The Real Price of Amazon’s Free Shipping

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A couple of weeks ago, my best friend sent me an email. She just got this new expensive makeup she’d ordered on the internet. It had arrived! But then she remembered that story I wrote about a warehouse in Ohio that ships products from online retailers and how miserable everyone who works there is and how shitty they’re treated by their employers, and then she felt really sad. So, hey, she said, thanks a lot.

I’m not going to tell her, but now, via the Allentown (Pa.) Morning Call, there’s more confirmation that products are often shipped from the internets to your house by very demoralized workers operating in very depressing conditions because they have no other job options. Specifically, at the Amazon warehouse in the story, an employee got in touch with OSHA when the heat inside hit 102 degrees. Fifteen workers collapsed, and those that went home to beat the heat got negative marks put on their records.

The Ohio warehouse I visited in June was the same kind of benefitless sweat-box. (It also sounds a lot like the sweltering warehouse described to my colleague Josh Harkinson here.) The Pennsylvania warehouse mentioned in the Morning Call article was not actually run by Amazon, just like the warehouse I was in wasn’t run by the retailers whose product they shipped; both are staffed by temporary workers from a contract agency. Amazon responded by saying, “The safety and well-being of our associates is our number one priority.” Hmm, no statement yet on whether they’re going to make their contractors treat their employees like human beings. In the meantime, every one of Amazon’s millions of customers should write them a really angry letter demanding change. Except we won’t. Because then our shipping wouldn’t be free.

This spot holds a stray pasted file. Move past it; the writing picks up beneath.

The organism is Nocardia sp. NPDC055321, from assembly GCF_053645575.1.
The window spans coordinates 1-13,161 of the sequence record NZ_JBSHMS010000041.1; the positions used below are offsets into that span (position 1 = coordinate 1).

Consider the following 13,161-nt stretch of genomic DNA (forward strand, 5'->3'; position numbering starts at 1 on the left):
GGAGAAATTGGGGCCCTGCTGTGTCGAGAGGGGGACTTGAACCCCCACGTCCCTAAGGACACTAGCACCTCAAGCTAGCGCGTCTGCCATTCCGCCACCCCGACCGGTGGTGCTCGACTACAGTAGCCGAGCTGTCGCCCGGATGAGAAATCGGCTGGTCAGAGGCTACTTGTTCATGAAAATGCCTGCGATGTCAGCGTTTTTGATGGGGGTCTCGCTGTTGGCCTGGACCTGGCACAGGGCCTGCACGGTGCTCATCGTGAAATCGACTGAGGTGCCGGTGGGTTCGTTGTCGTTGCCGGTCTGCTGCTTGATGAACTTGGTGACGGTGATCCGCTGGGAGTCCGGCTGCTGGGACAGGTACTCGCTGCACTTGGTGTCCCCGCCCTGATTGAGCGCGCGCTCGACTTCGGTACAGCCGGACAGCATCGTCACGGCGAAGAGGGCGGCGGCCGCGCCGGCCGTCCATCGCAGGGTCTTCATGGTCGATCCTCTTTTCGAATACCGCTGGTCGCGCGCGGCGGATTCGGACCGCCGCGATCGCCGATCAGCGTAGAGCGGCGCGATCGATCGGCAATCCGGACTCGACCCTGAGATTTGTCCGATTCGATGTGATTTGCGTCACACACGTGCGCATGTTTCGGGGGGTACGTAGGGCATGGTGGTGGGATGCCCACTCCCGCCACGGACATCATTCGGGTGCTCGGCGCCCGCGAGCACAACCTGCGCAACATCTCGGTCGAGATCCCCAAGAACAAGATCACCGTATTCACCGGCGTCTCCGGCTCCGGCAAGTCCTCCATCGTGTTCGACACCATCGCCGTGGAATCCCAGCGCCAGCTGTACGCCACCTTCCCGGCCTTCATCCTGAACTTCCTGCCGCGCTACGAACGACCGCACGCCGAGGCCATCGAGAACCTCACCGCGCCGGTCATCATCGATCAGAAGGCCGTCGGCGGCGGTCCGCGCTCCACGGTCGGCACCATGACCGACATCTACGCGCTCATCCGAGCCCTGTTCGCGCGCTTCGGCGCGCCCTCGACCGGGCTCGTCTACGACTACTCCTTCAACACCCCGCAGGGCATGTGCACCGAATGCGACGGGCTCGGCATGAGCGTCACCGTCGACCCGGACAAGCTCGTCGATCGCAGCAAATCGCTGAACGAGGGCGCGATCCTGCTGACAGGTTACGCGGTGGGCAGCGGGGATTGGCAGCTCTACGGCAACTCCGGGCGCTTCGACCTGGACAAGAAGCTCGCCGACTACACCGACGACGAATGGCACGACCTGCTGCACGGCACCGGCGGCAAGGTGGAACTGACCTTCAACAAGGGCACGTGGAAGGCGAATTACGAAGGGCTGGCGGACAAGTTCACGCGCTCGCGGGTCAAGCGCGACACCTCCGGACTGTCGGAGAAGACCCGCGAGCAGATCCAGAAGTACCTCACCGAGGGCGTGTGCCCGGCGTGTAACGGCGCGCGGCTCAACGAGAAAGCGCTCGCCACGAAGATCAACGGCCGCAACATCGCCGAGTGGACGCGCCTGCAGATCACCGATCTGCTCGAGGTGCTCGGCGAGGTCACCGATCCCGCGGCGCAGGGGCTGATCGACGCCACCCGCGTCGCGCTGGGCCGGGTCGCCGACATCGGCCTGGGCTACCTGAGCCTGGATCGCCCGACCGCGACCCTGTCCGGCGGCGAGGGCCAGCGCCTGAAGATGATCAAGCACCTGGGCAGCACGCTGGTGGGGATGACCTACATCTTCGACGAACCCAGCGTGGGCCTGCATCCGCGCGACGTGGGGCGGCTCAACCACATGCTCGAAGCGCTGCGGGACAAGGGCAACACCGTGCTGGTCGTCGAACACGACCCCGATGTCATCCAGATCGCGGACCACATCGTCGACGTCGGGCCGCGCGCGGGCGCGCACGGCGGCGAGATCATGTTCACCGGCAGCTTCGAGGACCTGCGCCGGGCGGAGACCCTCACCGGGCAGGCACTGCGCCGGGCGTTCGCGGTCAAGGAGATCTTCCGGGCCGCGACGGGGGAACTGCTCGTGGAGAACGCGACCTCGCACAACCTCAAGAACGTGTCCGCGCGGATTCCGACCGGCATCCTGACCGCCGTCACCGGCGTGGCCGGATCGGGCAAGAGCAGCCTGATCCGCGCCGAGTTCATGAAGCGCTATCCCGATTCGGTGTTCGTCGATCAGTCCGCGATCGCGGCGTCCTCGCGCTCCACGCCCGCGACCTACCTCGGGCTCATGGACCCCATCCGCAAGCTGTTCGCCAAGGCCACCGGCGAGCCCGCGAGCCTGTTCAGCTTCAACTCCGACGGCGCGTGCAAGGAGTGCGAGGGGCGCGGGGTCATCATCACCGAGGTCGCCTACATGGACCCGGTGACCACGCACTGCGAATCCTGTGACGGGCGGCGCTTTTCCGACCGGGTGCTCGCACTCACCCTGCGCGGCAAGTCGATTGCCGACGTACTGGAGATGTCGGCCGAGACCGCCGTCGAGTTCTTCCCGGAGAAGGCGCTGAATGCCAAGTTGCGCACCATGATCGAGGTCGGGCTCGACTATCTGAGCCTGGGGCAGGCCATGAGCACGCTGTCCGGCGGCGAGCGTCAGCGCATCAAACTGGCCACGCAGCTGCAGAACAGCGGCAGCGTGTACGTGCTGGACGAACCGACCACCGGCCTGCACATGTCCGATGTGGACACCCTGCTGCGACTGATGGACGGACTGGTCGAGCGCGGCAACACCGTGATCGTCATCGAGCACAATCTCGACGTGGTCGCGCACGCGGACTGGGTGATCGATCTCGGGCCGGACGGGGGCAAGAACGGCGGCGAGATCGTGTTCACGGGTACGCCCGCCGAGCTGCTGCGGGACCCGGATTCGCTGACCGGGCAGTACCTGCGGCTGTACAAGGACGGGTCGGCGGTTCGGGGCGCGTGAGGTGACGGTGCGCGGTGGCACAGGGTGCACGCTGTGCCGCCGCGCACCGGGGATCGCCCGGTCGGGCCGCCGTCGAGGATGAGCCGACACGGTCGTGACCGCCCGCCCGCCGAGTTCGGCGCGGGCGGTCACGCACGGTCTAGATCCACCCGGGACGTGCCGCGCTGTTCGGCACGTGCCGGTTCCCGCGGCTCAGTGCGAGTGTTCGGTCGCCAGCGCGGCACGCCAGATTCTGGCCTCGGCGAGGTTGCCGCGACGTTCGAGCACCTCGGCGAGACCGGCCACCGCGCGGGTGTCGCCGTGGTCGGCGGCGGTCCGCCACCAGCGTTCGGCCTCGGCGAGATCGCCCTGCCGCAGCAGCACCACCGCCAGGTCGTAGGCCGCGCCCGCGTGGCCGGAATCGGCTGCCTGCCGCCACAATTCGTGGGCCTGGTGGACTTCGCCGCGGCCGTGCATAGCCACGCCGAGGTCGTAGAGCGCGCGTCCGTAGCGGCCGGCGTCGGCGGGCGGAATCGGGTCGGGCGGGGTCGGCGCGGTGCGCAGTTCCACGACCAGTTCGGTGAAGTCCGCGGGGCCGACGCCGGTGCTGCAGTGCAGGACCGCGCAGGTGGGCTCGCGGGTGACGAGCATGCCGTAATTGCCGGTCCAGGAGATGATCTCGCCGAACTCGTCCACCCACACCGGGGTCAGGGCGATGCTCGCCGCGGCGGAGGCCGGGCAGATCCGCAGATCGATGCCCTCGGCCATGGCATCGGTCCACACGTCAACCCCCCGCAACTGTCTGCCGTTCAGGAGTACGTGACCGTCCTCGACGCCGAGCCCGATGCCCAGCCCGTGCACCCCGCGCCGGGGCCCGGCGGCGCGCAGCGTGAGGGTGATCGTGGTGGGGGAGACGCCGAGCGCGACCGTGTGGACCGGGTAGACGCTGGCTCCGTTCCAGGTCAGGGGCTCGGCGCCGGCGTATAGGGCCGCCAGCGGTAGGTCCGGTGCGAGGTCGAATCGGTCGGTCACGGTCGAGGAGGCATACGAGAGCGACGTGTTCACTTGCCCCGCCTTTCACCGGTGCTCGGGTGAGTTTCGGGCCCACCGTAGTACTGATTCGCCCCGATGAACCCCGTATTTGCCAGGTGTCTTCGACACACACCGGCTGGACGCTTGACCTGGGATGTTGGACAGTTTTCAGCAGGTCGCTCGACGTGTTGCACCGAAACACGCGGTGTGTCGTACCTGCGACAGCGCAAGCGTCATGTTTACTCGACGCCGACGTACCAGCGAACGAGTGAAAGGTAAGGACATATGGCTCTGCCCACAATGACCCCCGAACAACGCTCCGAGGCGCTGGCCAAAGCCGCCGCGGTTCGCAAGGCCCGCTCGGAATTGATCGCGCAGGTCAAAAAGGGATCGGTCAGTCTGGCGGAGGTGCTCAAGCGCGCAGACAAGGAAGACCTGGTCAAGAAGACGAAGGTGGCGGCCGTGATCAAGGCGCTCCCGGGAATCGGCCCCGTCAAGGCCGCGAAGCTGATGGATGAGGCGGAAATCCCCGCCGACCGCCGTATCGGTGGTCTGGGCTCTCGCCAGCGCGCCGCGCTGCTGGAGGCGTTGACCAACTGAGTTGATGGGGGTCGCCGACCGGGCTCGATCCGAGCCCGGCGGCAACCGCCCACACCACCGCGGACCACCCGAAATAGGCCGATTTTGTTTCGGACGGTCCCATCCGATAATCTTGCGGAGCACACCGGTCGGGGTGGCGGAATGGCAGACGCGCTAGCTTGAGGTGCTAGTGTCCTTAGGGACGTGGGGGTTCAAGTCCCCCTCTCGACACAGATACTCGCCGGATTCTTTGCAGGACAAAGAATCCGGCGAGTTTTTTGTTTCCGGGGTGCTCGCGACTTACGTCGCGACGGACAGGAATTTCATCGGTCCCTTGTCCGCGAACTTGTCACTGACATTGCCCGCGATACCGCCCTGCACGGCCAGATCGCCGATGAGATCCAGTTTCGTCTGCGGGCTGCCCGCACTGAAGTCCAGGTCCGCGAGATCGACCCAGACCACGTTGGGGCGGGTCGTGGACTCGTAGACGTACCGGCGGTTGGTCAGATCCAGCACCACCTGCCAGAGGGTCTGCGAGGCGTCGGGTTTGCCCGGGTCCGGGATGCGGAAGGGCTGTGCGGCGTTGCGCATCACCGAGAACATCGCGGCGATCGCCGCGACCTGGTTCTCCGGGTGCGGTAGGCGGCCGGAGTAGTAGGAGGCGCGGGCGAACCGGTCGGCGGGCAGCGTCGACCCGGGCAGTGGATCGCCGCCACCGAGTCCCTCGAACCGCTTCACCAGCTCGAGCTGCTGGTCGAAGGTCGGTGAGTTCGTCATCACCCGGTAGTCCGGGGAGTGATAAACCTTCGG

HERE ARE THE FACTS:

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ONE MORE QUICK THING:

Our fall fundraising drive is off to a rough start, and we very much need to raise $250,000 in the next couple of weeks. If you value the journalism you get from Mother Jones, please help us do it with a donation today.

As we wrote over the summer, traffic has been down at Mother Jones and a lot of sites with many people thinking news is less important now that Donald Trump is no longer president. But if you're reading this, you're not one of those people, and we're hoping we can rally support from folks like you who really get why our reporting matters right now. And that's how it's always worked: For 45 years now, a relatively small group of readers (compared to everyone we reach) who pitch in from time to time has allowed Mother Jones to do the type of journalism the moment demands and keep it free for everyone else.

Please pitch in with a donation during our fall fundraising drive if you can. We can't afford to come up short, and there's still a long way to go by November 5.

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